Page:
APA Families May Be Price of Immigration Reform

APA Families May Be Price of Immigration Reform

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U.S. Senator Mazie Hirono of Hawaii said last Tuesday in Washington, D.C., the immigration reform bill, passing 13-5 out of the Senate Judiciary Committee, “does much to improve family immigration, but I fear that the bill contains some fundamental changes to our immigration system that move us away from the principle of family reunification.” She conceded the bill is “a step in the right direction” to fixing a “badly broken” system, while pledging she would continue to strengthen its family provisions. Among 10 of Hirono’s 24 proposed amendments passed – reunifying Filipino World War Two veterans with their children and qualifying DREAM Act students for federal education aid.

Speaking in the Bay Area last weekend, Hirono, the Senate’s only immigrant, considered herself the body’s “strongest voice” for family reunification. However, the bill shifts away from family and focuses on a merit system highlighting education and experience, attracting overseas STEM talent to places like Silicon Valley.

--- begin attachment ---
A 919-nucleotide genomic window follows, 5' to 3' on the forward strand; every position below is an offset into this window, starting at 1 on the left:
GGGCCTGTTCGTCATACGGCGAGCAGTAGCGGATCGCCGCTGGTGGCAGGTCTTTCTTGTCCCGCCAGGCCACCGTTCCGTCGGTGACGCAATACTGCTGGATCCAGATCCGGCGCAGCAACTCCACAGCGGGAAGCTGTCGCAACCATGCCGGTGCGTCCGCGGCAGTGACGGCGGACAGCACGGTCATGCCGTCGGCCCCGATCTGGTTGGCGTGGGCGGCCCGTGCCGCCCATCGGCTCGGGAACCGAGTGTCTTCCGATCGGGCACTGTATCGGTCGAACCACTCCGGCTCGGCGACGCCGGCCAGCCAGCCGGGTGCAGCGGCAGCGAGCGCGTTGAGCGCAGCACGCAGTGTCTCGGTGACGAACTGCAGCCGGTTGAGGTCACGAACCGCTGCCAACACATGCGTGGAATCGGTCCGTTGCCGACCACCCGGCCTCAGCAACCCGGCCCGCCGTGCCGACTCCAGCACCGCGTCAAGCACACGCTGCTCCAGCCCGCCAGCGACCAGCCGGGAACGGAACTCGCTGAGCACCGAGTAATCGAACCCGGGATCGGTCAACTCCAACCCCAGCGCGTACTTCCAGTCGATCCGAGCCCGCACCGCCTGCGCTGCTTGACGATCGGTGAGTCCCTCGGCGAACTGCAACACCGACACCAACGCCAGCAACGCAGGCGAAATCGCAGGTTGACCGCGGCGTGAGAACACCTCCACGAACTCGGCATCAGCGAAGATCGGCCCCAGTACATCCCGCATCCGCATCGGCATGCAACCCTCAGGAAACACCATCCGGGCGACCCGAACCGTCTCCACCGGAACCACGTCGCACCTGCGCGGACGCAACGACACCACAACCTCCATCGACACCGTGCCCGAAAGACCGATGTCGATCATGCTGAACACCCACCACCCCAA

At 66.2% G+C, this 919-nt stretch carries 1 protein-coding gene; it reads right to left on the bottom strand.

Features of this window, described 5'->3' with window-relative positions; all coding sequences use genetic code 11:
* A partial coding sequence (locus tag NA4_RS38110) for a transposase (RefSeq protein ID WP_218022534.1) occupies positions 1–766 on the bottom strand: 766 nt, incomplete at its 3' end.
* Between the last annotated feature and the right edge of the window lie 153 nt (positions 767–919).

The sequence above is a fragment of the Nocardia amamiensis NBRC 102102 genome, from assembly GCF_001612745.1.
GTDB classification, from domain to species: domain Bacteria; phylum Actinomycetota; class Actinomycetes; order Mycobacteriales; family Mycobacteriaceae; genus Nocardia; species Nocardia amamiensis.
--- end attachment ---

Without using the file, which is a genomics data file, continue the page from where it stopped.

“STEM people, they have families too,” Hirono argued. “They need their support of their families to succeed in their new country.”

In 18 months after Senate and House passage and the president’s signature, the law would “wipe out” categories for siblings and children over 31 who are married. Siblings, said the Senate Judiciary Committee member, don’t stand a chance.

The merit system is also “going to have a tremendous effect on women,” she said. Asian women do not have the same educational opportunities and don’t score well when it comes to STEM points, said Hirono.

At the Pacific Asian American Women Bay Area Coalition luncheon on Sunday, she said non-STEM entrepreneurs like Socola’s Wendy Lieu would be hurt. The San Francisco chocolatier had emigrated from Vietnam and started her business as a teen.

“It is a mistake to focus on the economic elements of immigrants,” said Senator Hirono.

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